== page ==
So how do you choose? Well: do objects need to know the x and y of other objects? If so, that info needs to be publicly accessible in the Parent, using the locate method above. If objects only need to know where they are themselves, keep info in the Child.

    Also, it looks to me as if x and y refer to co-ordinates. If so, do you really want a 2d array? This will make it easy to find columns:

     @{ $self->{children}[$col] };

    but awkward to find rows:

    grep {$_->[$row]} @{$self->{children}}; # I think!

    There is probably a solution on CPAN for grids... maybe Meta::Geo::Pos2d ? if not, there is certainly a full featured Array class that will make this stuff easier.

    dave hj~

Re: Child objects querying parent objects about themselves
by jjore (Initiate) on Nov 13, 2002 at 17:59 UTC

    I'll just add to jdporter's node that you ought not to do a 'use Parent' inside your Child package. It already gets a Parent object via Child->new($self). Since you're doing OO you can also switch to 'require Child' (assuming you split this into separate files) since 'use' just happens earlier and runs import() - a superfluous operation for your code.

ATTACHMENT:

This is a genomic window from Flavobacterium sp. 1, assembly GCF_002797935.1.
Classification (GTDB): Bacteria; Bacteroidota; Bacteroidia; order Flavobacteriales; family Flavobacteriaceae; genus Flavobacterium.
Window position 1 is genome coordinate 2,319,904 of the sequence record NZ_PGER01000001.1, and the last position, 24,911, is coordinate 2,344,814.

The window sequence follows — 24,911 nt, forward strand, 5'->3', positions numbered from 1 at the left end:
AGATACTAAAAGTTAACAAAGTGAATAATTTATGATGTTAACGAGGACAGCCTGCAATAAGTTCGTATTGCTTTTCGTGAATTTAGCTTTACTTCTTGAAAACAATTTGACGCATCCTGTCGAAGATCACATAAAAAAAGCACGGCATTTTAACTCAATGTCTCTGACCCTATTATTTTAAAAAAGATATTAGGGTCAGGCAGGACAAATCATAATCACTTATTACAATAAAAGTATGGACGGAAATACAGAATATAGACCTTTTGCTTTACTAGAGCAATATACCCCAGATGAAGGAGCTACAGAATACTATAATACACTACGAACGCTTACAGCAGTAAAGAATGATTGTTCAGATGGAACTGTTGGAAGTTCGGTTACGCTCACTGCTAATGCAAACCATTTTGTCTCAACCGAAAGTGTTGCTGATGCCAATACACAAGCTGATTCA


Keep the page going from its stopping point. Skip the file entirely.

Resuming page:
Re: Child objects querying parent objects about themselves
by robartes (Priest) on Nov 13, 2002 at 18:10 UTC
    You could create accessor functions in the parent that access the children arrays, like:
    # Parent sub get_child_id { my $self=shift; my $child=shift; # Find the index of the child. Left as exercise for the reader (read +: I'm too lazy :) ). return $child_index; }
    Then your child can get its ID using code such as:
    # Child sub whereami { my $self=shift; my $parent=$self->{'parent'}; my $id=$parent->get_child_id($self); }
    Note that you have a small error in your child code, BTW: you store a reference to the reference to the parent instead of the parent ref itself. Change the line:
    my $self = { parent => \$parent; };
    my $self= { parent => $parent }; #$parent is a ref, you were storing a + ref to $parent


    Update: Changed child sub name to original poster's name: sub whereami.

      Thanks. As far as the \$parent typo, i've already got it correct in my code... just not when i typed it into SOPW. Thanks for the heads up though.

      As for the method you described ... this is probably the best way to do it... naturally... if this becomes too much overhead, i'll have to make the coords redundant somewhere, as described in jdporter's comment.

        An object oriented principial dilema arises from such redundancy - should the child object be responsible for it's location in the parent (knowing and/or maintaining)?
        Some will argue that since the children heriarchly exist within the parent, then the responsibility should only be the parent's...
        This is perhaps analogeous to the question of wether you should use method objects within sibling methods, or access the object internals directly.
        Think about it.

        In addition, perhaps Tie::RefHash may be of use for maintaing a hash of references to the child objects, within the parent. The parent can simply lookup child by it's object reference, and in the hash will be the coordinate values.

        zz zZ Z Z #!perl